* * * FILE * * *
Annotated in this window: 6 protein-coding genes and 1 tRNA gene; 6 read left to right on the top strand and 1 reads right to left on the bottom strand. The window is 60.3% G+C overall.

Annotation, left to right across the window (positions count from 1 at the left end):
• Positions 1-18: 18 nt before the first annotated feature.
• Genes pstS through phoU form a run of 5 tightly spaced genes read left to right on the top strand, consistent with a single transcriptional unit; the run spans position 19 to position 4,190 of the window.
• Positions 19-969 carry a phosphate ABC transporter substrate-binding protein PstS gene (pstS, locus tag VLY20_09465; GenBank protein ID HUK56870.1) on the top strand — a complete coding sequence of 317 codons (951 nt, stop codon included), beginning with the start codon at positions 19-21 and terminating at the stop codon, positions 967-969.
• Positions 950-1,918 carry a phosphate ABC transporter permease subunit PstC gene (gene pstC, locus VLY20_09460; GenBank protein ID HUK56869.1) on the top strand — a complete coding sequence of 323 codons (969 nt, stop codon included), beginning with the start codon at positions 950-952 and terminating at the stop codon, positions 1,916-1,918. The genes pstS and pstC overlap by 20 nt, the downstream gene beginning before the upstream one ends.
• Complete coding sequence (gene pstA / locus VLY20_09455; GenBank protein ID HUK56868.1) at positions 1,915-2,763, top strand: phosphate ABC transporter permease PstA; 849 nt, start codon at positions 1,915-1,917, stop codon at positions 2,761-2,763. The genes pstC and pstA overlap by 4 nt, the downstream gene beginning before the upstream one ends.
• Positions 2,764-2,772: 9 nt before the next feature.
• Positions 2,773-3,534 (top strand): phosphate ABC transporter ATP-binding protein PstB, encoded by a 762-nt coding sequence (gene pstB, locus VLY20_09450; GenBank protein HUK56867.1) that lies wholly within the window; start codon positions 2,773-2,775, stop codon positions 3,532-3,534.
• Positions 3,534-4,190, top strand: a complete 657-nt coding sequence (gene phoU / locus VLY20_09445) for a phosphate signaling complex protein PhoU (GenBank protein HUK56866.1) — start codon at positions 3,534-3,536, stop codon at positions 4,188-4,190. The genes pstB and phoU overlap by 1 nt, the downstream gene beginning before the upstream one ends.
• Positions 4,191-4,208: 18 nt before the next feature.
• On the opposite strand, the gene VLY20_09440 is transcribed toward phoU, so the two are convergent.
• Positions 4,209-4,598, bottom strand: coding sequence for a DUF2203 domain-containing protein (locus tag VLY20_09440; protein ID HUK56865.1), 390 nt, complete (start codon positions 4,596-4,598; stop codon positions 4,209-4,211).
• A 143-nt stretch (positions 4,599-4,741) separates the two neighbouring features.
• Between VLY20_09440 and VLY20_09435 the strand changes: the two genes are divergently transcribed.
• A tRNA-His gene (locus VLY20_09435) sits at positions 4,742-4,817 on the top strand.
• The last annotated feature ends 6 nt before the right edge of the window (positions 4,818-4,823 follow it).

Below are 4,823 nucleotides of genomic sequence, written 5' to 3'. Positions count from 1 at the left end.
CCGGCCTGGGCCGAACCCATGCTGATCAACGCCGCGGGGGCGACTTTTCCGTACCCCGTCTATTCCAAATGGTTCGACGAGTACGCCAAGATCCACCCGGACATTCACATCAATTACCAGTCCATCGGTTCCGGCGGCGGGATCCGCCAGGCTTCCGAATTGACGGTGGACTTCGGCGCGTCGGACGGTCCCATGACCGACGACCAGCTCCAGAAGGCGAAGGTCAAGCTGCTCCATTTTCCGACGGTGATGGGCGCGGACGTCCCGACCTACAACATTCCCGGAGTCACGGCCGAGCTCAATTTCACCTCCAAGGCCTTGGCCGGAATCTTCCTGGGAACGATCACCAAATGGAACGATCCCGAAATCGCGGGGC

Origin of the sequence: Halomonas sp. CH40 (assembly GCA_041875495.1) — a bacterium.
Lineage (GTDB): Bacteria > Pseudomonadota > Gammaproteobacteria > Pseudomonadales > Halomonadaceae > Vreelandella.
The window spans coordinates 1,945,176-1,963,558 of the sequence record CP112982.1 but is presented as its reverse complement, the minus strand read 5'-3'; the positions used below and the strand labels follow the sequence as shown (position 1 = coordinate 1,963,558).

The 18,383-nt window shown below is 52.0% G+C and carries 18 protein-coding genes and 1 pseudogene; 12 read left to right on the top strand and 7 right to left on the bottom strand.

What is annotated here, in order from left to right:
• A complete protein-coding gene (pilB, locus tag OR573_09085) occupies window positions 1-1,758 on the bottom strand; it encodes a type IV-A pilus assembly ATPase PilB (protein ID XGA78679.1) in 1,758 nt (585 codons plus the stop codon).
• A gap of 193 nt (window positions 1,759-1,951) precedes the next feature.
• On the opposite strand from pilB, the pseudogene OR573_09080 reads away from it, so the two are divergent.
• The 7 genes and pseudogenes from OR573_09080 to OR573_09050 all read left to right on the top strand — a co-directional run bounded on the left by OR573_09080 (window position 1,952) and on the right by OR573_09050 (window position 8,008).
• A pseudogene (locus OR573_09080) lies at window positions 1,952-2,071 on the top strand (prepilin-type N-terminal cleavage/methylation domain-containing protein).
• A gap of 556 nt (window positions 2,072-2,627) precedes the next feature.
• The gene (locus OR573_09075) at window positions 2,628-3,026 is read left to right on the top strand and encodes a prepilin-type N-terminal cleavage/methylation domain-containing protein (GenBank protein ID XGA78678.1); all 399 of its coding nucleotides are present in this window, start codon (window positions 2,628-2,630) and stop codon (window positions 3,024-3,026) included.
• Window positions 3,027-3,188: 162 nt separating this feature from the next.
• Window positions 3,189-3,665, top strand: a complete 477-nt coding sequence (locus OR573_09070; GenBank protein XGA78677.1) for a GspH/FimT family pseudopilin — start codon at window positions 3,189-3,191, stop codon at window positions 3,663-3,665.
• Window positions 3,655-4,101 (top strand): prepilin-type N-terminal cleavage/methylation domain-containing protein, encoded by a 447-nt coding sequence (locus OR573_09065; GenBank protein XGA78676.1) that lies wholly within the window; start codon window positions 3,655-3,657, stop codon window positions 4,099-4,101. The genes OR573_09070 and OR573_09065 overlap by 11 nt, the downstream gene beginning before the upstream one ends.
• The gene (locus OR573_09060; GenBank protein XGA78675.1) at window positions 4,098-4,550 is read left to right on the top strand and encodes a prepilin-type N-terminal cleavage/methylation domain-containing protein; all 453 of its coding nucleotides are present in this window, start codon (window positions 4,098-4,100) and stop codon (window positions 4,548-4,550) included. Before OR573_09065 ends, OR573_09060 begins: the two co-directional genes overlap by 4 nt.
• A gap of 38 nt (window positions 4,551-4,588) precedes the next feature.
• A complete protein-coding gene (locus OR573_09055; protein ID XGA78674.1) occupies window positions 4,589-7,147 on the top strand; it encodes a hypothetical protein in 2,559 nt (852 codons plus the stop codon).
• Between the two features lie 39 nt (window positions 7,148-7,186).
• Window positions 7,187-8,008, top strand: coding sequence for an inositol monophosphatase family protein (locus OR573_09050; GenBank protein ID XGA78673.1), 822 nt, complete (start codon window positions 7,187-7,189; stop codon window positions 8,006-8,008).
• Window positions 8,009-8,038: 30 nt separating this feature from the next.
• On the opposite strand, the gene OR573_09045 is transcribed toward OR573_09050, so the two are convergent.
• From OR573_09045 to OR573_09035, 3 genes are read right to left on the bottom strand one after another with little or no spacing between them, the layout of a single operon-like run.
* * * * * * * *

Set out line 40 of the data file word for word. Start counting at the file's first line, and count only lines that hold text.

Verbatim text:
• Window positions 8,009-8,038: 30 nt separating this feature from the next.